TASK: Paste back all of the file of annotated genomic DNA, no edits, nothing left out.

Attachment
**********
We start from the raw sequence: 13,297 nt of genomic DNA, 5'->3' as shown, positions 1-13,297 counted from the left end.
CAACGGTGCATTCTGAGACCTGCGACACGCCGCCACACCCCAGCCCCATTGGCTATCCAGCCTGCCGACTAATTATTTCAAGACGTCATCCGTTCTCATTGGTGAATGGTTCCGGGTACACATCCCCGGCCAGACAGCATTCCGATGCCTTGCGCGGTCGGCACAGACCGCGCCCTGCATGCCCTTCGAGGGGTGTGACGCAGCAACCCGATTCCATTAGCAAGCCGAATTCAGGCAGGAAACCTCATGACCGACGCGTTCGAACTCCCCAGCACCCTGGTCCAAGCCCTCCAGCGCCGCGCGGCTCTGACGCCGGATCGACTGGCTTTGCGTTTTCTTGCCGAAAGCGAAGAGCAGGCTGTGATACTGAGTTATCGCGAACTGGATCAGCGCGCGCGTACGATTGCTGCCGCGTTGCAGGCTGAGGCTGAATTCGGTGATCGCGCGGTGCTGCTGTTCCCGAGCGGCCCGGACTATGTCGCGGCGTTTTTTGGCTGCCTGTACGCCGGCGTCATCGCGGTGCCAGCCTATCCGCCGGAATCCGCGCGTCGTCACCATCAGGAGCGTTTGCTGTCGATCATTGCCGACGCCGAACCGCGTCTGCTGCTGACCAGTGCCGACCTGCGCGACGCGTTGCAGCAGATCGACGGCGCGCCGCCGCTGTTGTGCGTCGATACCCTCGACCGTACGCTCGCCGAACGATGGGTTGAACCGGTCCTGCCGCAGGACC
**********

We start from the raw sequence: 13,297 nt of genomic DNA, 5'->3' as shown, positions 1-13,297 counted from the left end.
CAACGGTGCATTCTGAGACCTGCGACACGCCGCCACACCCCAGCCCCATTGGCTATCCAGCCTGCCGACTAATTATTTCAAGACGTCATCCGTTCTCATTGGTGAATGGTTCCGGGTACACATCCCCGGCCAGACAGCATTCCGATGCCTTGCGCGGTCGGCACAGACCGCGCCCTGCATGCCCTTCGAGGGGTGTGACGCAGCAACCCGATTCCATTAGCAAGCCGAATTCAGGCAGGAAACCTCATGACCGACGCGTTCGAACTCCCCAGCACCCTGGTCCAAGCCCTCCAGCGCCGCGCGGCTCTGACGCCGGATCGACTGGCTTTGCGTTTTCTTGCCGAAAGCGAAGAGCAGGCTGTGATACTGAGTTATCGCGAACTGGATCAGCGCGCGCGTACGATTGCTGCCGCGTTGCAGGCTGAGGCTGAATTCGGTGATCGCGCGGTGCTGCTGTTCCCGAGCGGCCCGGACTATGTCGCGGCGTTTTTTGGCTGCCTGTACGCCGGCGTCATCGCGGTGCCAGCCTATCCGCCGGAATCCGCGCGTCGTCACCATCAGGAGCGTTTGCTGTCGATCATTGCCGACGCCGAACCGCGTCTGCTGCTGACCAGTGCCGACCTGCGCGACGCGTTGCAGCAGATCGACGGCGCGCCGCCGCTGTTGTGCGTCGATACCCTCGACCGTACGCTCGCCGAACGATGGGTTGAACCGGTCCTGCCGCAGGACC